Progressing your case to civil court requires ample preparation. You can separate the lawsuit process into five stages:
These stages can take months or years to complete. A car accident attorney by your side throughout the process will put you in the best position to get the most out of your case.
Determining Compensation for Your Injuries from the Car Accident
Various factors determine how much compensation you receive in your claim. One of the factors determining your compensation is the extent of your injuries. Calculating the full damages might take months or years if you have lingering injuries.
What Causes Car Accidents to Settle Faster?
Quick Evidence Presentation
Following a car accident, adhering to the correct protocol can help expedite your settlement process.
Collect the police report, photographs of the damage done to the vehicles, injuries, and eyewitness statements. These can make the settlement process much less painful.
The insurance adjuster will review all the evidence and determine whether it’s worth fighting your case in court. They will be less likely to drag the settlement process out if they expect to lose.
The sooner you present evidence to the court, the faster the insurance company decides whether they want to fight your case, and the less time they have to prepare a defense. Speedy evidence presentation puts the defense on the spot.
Most insurance adjusters won’t issue a settlement until they have all the necessary documentation. That’s why you need to send them the documentation. This includes medical records and proof of lost wages. Insurance adjusters use these documents to determine the worth of their settlement offer.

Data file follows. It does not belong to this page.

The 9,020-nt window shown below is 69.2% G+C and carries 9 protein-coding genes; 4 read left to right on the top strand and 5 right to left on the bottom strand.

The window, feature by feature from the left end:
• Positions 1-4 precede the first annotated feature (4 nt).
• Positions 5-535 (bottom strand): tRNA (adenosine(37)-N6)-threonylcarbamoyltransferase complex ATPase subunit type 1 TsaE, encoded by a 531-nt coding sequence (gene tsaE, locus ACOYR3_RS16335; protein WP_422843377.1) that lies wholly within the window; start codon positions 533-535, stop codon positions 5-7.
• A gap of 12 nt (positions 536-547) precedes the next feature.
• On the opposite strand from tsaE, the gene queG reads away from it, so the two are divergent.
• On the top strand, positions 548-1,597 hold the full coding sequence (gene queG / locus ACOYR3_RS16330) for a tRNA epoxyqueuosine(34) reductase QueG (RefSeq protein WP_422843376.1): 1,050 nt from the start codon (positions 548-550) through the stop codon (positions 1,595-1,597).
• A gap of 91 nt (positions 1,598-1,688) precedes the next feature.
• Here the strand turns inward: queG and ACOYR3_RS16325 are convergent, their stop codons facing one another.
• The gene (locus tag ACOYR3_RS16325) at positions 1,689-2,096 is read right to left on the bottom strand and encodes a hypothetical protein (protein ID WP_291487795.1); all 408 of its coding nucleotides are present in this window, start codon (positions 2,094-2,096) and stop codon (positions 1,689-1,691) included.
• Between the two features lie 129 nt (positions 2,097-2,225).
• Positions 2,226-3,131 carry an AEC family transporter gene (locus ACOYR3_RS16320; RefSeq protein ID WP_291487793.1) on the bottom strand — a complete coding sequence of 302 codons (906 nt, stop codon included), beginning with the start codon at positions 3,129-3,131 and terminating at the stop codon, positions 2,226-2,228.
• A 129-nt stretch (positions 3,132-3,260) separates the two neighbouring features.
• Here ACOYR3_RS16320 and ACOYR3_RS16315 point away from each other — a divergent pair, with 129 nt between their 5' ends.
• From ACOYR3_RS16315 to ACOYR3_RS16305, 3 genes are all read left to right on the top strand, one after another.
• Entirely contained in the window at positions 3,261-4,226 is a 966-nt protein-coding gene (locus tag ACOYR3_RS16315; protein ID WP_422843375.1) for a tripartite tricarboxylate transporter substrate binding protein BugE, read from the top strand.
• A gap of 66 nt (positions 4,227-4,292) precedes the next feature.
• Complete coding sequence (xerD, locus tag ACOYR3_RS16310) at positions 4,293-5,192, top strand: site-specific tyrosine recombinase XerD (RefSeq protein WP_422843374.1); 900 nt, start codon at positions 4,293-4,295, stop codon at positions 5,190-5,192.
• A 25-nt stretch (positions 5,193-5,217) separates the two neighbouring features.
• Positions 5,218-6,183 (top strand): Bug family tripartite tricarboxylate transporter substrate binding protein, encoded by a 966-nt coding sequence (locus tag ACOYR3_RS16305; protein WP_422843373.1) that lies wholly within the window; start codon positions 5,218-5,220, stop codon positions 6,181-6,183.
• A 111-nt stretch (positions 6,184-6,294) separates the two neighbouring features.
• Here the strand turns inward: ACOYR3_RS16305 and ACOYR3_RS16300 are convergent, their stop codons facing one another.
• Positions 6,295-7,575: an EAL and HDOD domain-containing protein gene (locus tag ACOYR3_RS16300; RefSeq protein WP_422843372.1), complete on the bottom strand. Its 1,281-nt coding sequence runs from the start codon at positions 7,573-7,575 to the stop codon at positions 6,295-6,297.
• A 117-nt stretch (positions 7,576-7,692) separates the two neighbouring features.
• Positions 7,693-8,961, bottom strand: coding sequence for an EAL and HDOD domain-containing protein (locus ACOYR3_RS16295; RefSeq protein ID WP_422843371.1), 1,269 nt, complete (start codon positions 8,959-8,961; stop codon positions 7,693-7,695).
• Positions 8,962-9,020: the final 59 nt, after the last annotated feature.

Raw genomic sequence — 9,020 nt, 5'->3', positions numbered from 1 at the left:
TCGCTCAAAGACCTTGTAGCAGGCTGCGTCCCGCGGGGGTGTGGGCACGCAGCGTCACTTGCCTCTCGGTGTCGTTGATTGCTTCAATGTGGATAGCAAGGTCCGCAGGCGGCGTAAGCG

Then they have to get their offer approved by their superiors. The larger the case, the longer it takes for the insurance adjuster to approve their settlement offer.
The Insurance Company Having Enough Information to Set a Reserve
A case reserve is the amount of money an insurance company sets aside to pay your claim. If the adjuster sets the reserve too low, it takes time and effort to get the case re-reserved to a level that the insurance company can afford.
Because this process can take a long time, you should notify the adjuster of the extent of your injuries as soon as possible. It’s worth noting that the amount on the insurance policy may limit reserves.
Responsive Insurance Company
Reputable, responsive insurance companies are more likely to try and reach a fair settlement. However, even the best companies will wait for you to issue your medical bills and make a full physical recovery. Still, low-budget insurance companies make settlement offers for much lower than fair value. These companies hinder the settlement process.
Bottom Line: How Long Does a Car Accident Settlement Take?
Determining how long your car accident settlement takes doesn’t have a fixed answer. Car accident settlements can take anywhere from a few months to a few years. Because there are so many factors to consider in the settlement process, you should always consult a car accident attorney to help determine your best options throughout. If your case turns into a lawsuit and goes to trial, this can either expedite or delay the process.
Car accident attorneys have valuable experience in the legal process. They also understand which insurance companies and defense attorneys are more difficult to deal with and guide you through arduous negotiations.
Contact Paul Wilkinson Law Firm
Paul Wilkinson is a car accident attorney that understands how to get the most out of your car accident settlement. With over 20 years of experience fighting a wide range of personal injury cases, he knows the ins and outs of car accident law and how to hold at-fault parties responsible if you suffer injuries. For more information, or to get a free case consultation, call us today at (303) 333-7285 or contact us via the website.